A prosecution of Donald Trump for his role in the January 6 attack on the Capitol would have to address whether the First Amendment protects the inflammatory remarks he made at the “Stop the Steal” rally. A prosecution based solely on the content of Trump’s speech—whether for incitement, insurrection, or obstruction—would face serious constitutional difficulties under Brandenburg v. Ohio’s dual requirements of intent and likely imminence. But a prosecution need not rely solely on the content of Trump’s speech. It can also look to Trump’s actions: his order to remove the magnetometers from the entrances to the rally and his repeated attempts to join the crowd at the Capitol.
This Article proposes a requirement of overt acts for the prosecution of ambiguously inciting speech. Trump’s overt acts offer a principled basis for criminal liability for Trump’s speech, while preserving Brandenburg’s prophylactic approach to protecting against the overcriminalization of speech. The prosecutorial use of overt acts also accords with historical practice going back to the Founding, when the Framers, influenced by English practice, required evidence of overt acts for the most serious of crimes: treason. In an age of increasing political polarization and violence, drawing a line between permitted and prohibited by our political officials is of the utmost importance. This Article is an attempt to make that line clearer.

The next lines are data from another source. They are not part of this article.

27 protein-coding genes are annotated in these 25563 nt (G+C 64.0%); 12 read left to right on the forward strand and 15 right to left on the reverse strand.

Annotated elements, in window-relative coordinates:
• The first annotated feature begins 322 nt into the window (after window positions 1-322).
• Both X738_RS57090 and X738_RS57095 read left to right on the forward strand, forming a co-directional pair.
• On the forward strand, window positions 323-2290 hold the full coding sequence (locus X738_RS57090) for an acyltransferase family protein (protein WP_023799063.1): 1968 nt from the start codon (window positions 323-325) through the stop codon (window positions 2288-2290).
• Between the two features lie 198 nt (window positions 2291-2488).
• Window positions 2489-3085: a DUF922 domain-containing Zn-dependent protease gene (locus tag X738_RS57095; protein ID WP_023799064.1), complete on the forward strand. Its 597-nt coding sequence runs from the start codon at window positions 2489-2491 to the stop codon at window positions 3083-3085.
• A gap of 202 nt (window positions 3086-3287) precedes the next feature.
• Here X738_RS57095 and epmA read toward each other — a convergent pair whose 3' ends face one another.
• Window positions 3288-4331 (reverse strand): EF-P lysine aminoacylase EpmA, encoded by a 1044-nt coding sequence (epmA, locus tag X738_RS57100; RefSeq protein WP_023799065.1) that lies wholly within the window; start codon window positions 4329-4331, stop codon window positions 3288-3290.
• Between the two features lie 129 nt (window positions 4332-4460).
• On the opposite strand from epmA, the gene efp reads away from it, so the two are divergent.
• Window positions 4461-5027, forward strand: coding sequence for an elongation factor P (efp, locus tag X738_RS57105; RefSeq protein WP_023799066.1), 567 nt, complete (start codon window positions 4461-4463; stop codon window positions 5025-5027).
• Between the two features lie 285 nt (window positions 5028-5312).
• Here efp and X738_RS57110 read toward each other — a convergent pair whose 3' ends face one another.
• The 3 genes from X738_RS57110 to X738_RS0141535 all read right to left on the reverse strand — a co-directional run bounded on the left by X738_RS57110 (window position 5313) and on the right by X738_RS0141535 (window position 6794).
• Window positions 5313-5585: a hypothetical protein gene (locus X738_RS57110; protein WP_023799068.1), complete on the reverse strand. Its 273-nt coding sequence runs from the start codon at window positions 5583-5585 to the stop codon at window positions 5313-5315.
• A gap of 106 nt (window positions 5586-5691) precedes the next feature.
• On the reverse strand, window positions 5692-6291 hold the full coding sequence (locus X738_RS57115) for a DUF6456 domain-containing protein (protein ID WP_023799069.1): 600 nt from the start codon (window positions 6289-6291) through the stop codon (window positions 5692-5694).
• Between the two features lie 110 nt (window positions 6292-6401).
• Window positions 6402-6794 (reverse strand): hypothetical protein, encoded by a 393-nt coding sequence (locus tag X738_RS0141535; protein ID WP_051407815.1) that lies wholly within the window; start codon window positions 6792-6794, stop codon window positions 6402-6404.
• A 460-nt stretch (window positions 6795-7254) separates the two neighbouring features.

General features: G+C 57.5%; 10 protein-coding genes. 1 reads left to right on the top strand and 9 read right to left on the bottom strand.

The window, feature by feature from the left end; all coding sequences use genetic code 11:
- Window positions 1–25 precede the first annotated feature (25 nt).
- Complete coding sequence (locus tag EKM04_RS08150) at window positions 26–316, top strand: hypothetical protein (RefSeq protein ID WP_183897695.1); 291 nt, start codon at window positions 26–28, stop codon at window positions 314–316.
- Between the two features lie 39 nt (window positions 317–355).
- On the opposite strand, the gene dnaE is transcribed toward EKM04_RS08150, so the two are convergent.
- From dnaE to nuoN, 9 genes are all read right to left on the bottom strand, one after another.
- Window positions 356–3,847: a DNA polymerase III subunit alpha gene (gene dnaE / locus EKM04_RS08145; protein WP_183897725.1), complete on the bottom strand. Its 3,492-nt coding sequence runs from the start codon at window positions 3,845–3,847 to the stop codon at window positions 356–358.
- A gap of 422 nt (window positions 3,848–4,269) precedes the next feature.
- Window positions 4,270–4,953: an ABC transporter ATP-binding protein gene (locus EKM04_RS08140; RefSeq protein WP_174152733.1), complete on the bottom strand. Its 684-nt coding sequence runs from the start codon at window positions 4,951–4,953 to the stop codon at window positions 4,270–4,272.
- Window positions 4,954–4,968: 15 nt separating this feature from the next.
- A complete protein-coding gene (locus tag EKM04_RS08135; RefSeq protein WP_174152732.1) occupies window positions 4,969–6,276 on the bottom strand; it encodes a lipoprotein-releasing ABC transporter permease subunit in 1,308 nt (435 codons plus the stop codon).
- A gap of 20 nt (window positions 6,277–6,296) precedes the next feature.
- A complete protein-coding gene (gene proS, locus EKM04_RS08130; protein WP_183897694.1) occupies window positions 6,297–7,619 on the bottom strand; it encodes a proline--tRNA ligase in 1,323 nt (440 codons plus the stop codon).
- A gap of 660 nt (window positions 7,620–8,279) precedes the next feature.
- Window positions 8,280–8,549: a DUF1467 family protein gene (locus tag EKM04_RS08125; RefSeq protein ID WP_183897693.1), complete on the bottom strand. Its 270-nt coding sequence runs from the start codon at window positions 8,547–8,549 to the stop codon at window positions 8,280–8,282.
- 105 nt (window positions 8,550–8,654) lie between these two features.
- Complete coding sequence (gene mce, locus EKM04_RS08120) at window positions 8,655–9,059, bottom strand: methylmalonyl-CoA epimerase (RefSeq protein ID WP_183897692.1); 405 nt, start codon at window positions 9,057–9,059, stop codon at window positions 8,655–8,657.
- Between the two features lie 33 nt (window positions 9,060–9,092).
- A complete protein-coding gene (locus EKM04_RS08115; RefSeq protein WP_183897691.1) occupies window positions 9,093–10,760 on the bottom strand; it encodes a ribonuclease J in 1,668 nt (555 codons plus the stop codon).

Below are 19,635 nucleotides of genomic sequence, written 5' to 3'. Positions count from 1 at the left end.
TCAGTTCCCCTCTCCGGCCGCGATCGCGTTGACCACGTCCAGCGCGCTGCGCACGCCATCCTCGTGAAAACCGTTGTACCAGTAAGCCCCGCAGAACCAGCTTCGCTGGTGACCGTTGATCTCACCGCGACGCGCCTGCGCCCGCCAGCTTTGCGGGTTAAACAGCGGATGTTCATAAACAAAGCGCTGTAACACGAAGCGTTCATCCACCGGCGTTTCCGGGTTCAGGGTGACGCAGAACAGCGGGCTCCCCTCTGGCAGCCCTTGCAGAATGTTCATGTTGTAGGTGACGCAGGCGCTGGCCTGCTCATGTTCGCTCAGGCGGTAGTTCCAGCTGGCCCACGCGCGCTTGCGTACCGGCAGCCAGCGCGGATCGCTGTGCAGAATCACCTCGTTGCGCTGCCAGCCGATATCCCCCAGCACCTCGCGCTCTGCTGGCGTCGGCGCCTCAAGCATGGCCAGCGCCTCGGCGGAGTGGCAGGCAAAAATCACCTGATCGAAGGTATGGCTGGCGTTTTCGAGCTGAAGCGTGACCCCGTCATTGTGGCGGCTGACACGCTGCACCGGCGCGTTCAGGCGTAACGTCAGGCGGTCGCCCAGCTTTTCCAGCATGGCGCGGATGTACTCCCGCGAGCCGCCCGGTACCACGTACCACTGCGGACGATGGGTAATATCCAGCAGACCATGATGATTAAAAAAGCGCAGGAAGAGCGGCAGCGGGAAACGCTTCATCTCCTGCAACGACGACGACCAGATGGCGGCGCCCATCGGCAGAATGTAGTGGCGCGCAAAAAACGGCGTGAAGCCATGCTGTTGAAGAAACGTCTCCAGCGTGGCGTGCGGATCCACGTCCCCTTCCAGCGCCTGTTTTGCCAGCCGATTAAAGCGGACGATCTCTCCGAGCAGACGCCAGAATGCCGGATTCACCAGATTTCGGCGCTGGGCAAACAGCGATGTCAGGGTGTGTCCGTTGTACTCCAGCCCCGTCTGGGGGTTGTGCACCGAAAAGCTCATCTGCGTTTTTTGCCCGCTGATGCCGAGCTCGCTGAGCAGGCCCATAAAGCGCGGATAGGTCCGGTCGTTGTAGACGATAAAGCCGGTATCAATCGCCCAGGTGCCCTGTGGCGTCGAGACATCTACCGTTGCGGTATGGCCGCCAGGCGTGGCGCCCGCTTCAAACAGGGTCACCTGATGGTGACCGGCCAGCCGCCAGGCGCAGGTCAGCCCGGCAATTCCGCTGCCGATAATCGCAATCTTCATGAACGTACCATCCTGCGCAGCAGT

Alan Z. Rozenshtein & Jed H. Shugerman, January 6, Ambiguously Inciting Speech, and the Overt-Acts Rule, 37 Constitutional Commentary (2022)